The Brotherhood of St Laurence is a welfare agency of the Anglican Church. It was created by Father Gerard Kennedy Tucker (1885-1974) who took the name of St Laurence, 3rd-century Roman martyr and patron saint of the poor, from the chapel of St Laurence, created by his father Horace Finn Tucker, also a priest, in the Parish of Christ Church, South Yarra. It is the third largest Victorian-based welfare agency and has been incorporated under its own Act of Parliament (1971).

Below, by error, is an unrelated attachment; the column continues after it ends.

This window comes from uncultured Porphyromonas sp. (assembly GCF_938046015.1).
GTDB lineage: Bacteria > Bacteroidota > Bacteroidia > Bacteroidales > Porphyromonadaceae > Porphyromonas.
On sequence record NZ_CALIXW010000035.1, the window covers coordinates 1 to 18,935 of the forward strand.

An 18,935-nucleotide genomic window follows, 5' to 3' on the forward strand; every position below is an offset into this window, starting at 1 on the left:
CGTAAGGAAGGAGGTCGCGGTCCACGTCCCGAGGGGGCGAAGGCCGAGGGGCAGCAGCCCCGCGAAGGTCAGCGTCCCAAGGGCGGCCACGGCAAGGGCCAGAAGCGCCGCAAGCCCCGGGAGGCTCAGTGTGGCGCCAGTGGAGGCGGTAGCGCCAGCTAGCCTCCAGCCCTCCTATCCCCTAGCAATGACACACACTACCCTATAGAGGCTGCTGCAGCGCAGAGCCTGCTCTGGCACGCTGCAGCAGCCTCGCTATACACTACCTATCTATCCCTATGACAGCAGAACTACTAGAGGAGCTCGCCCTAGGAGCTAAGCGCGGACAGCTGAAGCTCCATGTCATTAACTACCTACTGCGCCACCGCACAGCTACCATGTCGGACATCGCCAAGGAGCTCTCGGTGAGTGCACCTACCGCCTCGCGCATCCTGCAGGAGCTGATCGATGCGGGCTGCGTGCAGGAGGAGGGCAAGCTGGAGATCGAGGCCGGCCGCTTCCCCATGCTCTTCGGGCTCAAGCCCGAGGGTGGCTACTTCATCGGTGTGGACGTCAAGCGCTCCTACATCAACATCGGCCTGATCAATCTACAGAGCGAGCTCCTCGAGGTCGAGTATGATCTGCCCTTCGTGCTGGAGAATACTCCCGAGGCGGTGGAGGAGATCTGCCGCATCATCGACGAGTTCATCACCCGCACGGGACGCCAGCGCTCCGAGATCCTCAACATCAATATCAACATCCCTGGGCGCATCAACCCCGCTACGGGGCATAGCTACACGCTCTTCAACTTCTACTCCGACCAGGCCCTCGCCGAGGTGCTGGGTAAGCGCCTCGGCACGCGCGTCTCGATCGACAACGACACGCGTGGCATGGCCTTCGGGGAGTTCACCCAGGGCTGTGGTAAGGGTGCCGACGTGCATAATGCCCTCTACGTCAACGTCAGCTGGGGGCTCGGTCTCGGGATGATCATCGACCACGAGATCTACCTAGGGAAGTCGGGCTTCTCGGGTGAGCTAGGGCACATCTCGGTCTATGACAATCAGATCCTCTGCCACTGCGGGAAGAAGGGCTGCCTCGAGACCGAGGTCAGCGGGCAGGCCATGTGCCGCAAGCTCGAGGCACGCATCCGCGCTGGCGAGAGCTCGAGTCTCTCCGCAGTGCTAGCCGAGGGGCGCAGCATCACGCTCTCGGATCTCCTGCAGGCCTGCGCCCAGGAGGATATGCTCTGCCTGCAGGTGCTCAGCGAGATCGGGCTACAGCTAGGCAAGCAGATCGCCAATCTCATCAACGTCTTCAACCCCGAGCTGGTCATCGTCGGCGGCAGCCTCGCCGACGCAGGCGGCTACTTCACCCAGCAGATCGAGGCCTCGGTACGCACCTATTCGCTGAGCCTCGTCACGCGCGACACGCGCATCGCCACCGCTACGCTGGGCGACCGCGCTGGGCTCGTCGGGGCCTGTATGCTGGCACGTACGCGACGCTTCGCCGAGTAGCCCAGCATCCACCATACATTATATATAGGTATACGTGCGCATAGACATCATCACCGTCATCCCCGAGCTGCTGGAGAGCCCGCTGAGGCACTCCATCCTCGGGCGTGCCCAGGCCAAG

The Brotherhood was founded in Adamstown, Newcastle, New South Wales, on 8 December 1930 as an Anglican male religious order with priest and lay members, to undertake parish work and train ordination candidates. On the initiative of Farnham Maynard at St Peter's Eastern Hill, the Brotherhood commenced work at St Mary's Mission, Fitzroy, in 1933 and soon purchased property to house the homeless at affordable rents. The original monastic ideal ended with the admission of the last such member in 1944, but the burgeoning organisation's redirection into social service delivery still originated in Tucker's visionary Christianity. Since its inception, the Brotherhood has worked towards positive social change through the development of community services and social policy, examples being public housing, family planning, employment, community day care for children, training programs for the unemployed, and research into the future of work and perceptions of poverty. In 1953 it became the nation's first non-government organisation to employ professional social workers. Its largely independent funding has allowed it to offer trenchant criticism of State and Commonwealth governments on social and welfare issues.